Culture / Art Republik

Exhibition: NUS Museum presents Manit’s ‘Thai Masters of Photography’

A new exhibition at NUS Museum by Manit Sriwanichpoom articulates the history of Thai photography

Mar 14, 2018 | By LUXUO

What is the history of Thai photography? Who are the masters and what are the criteria to ascertain who they are? The resounding lack of answers to these questions formed the impetus for renowned Thai photographer Manit Sriwanichpoom’s research project, ‘Rediscovering Forgotten Thai Masters of Photography’. Running from 15 March to July 2018 at the NX1 Gallery of the NUS Museum, the exhibition presents the works of seven Thai photographers through a display of 247 remastered prints.

The project, first exhibited at the Bangkok University Gallery in September 2015, was conceived in 2010 with the aims of filling in the gaps in academic research on Thai photography. Often regarded through the lenses of the West, the history of Thai photography that traces its genealogy back to the Siam kingdom circa 1845 has been largely ignored. Manit explains that as a result, his project is an attempt to wrestle with the problem of “breathing air through the white man’s nose”. By furnishing historical Thai photographic narratives with specifically Thai axioms of the art form, Manit shifts the prevailing Western dominance over such narratives to the local photographic community.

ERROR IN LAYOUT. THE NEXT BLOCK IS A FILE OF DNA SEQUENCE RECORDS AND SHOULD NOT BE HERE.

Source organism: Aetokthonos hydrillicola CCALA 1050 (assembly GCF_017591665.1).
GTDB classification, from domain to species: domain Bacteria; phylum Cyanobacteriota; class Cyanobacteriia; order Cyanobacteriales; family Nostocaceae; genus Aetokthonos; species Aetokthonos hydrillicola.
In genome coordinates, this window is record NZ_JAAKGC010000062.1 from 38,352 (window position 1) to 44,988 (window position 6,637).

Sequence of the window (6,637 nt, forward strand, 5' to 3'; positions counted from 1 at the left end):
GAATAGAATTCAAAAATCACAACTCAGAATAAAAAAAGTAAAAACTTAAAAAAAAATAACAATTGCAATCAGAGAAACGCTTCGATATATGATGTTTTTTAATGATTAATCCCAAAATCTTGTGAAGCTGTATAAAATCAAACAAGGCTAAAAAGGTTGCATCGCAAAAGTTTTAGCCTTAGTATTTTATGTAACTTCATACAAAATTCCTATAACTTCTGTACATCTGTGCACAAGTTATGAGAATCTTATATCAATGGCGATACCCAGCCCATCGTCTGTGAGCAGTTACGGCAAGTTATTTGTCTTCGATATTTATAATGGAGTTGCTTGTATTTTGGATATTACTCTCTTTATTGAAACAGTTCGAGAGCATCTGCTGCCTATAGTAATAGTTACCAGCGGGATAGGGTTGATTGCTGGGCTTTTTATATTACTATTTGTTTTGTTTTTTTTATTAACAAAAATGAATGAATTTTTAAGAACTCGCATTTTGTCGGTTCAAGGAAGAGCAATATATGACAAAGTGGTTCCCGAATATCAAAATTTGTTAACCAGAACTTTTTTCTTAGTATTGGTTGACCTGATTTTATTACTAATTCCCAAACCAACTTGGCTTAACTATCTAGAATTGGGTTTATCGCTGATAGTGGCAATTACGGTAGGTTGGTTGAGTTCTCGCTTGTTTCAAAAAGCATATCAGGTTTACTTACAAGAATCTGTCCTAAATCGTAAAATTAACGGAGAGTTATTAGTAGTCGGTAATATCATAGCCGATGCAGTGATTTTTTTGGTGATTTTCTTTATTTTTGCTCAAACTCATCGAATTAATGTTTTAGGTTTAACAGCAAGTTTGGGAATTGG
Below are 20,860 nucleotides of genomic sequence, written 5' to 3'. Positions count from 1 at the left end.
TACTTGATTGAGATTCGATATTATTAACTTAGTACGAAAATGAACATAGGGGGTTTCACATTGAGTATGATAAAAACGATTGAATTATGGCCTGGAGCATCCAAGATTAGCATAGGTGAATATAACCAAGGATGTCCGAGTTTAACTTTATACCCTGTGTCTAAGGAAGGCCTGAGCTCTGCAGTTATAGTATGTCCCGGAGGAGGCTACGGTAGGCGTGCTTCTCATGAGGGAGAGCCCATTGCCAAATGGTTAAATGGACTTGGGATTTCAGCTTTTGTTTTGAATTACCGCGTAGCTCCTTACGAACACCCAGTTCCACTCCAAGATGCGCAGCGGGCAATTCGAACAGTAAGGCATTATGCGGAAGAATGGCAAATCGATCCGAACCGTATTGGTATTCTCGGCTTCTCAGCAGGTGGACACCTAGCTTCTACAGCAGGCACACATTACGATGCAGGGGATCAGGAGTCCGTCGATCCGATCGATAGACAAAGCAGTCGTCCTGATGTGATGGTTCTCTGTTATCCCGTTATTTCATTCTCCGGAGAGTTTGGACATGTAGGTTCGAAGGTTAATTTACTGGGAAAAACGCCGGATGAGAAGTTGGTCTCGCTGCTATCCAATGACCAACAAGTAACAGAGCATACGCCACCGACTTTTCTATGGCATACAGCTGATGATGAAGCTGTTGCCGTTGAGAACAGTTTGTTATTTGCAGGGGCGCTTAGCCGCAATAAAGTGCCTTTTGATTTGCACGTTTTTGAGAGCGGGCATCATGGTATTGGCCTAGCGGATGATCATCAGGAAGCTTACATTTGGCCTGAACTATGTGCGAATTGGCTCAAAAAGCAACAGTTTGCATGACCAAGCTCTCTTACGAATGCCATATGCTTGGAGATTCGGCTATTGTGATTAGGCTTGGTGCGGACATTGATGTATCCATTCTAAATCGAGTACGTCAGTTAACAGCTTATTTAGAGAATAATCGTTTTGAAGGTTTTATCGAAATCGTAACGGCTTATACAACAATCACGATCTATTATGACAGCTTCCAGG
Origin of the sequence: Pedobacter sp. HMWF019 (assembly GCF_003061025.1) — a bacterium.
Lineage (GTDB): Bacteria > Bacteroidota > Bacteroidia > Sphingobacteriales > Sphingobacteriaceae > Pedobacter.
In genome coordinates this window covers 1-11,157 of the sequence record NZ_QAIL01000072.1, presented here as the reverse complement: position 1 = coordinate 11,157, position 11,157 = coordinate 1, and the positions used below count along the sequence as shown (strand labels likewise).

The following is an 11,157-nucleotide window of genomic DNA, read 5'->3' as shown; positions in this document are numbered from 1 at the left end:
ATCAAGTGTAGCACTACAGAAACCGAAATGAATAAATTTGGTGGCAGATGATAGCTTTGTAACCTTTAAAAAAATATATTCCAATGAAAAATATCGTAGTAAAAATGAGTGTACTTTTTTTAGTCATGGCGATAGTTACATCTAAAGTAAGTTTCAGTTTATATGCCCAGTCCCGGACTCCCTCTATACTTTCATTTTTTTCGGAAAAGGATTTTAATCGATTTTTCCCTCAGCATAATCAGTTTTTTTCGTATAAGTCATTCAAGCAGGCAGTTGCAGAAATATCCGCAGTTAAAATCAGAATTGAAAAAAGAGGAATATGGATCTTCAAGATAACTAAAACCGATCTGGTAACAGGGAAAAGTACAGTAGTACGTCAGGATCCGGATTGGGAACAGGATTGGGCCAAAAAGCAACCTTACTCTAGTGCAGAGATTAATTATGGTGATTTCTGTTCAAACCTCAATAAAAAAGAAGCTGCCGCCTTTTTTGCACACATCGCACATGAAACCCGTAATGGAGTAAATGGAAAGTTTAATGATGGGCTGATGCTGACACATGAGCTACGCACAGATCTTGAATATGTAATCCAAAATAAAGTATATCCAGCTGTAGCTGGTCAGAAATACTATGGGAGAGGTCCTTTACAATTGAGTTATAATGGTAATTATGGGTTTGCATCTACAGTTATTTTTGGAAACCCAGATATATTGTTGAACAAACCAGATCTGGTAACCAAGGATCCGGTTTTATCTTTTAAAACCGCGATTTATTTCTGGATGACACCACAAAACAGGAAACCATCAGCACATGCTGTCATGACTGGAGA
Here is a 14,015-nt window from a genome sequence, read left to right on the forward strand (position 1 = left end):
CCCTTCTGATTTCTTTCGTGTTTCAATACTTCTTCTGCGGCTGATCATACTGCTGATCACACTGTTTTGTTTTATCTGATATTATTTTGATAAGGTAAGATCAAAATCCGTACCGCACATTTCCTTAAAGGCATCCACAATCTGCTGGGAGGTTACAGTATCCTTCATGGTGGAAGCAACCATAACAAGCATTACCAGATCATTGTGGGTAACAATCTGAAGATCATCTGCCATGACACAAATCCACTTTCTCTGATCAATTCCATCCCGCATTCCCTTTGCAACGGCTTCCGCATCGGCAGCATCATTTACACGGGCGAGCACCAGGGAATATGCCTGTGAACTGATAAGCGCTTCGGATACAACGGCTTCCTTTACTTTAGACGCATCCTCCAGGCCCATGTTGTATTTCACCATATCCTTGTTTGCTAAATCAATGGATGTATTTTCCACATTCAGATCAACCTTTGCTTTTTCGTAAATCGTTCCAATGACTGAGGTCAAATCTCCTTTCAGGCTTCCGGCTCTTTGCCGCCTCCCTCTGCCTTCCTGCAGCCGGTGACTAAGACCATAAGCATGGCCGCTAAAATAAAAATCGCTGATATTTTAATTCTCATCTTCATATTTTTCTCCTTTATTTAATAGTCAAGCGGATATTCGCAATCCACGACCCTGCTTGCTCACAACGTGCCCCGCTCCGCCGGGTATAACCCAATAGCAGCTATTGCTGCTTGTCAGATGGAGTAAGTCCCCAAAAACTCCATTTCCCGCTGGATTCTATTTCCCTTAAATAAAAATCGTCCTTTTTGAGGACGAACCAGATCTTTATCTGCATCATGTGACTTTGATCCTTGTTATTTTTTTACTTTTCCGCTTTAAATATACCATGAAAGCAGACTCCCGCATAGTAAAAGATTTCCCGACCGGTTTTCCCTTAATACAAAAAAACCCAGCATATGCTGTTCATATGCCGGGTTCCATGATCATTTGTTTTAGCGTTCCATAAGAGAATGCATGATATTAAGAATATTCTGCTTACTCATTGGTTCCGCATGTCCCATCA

Buddhadasa Bhikkhu, ‘Ananta’. Image courtesy Manit Sriwanichpoom.

Manit’s approach to selecting the masters goes beyond conventional frameworks of what characterises good photography. Almost as a response to the lack of historical records, the works are culled together to form a comprehensive education on the complexity that is Thai culture. An approximate set of both technical and substantial factors were examined by Manit in his search. As he states, amongst these were “outstanding content, the perspective, the camera angle, the photographic technique, the courageousness of the creativity in the social context of their lifetime; as well as each person’s understanding and use of the medium of photography in their self-expression, and the work’s anthropological and sociological relevance and value.” By setting the time frame from 1932 onwards as well, Manit delves explicitly into a modern past, marked by the Siamese revolution which witnessed Thailand’s movement into democracy and greater technological advancement, and which continues to linger in the nation’s consciousness today.

ML Toy Xoomsai, ‘#25’, date unknown. Image courtesy Manit Sriwanichpoom.

A cursory glance at the seven photographers chosen as the Thai masters reveals each photographer’s clear dedication to establishing his craft in his own personal corner of Thai culture. Here, they are displayed with stunning contrasts in subject matter. A prominent highlight in the selection is the unconventional Buddhist monk Buddhadasa Bhikkhu, who captured contemplative scenes composed alongside dharma-teaching poems that attempted to encapsulate the essence of Buddhist teachings. Juxtaposed against this is ML Toy Xoomsai, whose focus on nude photography posed a defiant stricture against the then-fascist state and its imposed social order while exploring the depths of Thai female beauty.

S.H. Lim, ‘Phusadee Anukkhamontri’, 1967. Image courtesy Manit Sriwanichpoom.